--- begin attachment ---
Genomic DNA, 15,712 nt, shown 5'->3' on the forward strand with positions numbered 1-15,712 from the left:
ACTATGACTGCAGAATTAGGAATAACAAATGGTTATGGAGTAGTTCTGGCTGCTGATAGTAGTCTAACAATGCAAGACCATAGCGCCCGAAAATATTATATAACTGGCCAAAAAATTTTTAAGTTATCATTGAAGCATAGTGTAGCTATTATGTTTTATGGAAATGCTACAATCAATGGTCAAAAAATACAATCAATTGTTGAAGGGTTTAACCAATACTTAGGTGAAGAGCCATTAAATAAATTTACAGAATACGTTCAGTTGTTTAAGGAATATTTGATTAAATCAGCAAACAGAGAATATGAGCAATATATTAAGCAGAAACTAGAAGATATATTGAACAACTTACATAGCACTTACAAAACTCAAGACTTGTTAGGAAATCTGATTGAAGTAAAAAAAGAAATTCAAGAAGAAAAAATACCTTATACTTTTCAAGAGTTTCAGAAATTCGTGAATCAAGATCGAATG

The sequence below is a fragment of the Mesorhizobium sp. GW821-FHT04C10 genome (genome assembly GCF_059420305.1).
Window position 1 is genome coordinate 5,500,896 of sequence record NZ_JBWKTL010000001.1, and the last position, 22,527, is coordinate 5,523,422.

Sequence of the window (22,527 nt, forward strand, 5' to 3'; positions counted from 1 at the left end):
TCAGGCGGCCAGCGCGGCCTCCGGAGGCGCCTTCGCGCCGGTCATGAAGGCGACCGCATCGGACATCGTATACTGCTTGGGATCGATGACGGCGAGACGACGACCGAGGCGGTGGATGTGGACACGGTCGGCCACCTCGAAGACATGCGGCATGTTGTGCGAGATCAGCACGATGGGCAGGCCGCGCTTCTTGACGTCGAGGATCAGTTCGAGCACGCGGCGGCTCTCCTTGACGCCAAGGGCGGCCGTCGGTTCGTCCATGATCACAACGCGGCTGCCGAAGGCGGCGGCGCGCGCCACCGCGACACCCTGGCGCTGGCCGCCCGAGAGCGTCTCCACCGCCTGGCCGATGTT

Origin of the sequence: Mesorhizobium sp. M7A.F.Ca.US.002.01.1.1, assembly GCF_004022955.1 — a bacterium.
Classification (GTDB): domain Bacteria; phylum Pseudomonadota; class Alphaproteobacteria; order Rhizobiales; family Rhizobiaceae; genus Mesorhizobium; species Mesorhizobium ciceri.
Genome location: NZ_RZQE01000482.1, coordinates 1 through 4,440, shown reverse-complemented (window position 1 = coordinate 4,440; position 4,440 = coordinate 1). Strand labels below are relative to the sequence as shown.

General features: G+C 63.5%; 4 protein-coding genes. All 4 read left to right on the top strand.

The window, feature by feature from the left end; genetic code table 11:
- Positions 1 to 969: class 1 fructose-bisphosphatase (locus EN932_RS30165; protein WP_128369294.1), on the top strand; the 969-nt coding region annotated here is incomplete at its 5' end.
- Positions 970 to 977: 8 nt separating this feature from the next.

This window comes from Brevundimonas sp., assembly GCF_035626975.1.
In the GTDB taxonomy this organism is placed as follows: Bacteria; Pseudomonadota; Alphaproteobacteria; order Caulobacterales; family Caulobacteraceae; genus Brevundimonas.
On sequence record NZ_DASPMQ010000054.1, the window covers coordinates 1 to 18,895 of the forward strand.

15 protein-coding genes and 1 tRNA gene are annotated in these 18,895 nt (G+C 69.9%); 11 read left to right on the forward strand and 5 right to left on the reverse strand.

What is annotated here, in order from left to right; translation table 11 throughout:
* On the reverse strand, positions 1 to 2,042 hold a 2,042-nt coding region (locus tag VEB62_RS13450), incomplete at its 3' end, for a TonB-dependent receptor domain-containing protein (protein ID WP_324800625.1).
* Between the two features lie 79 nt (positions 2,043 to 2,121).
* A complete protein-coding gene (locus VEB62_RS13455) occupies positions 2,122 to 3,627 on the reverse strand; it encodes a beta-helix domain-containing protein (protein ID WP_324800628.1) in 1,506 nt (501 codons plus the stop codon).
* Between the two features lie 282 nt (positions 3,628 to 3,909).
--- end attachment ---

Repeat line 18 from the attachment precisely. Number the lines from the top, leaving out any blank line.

What is annotated here, in order from left to right; translation table 11 throughout: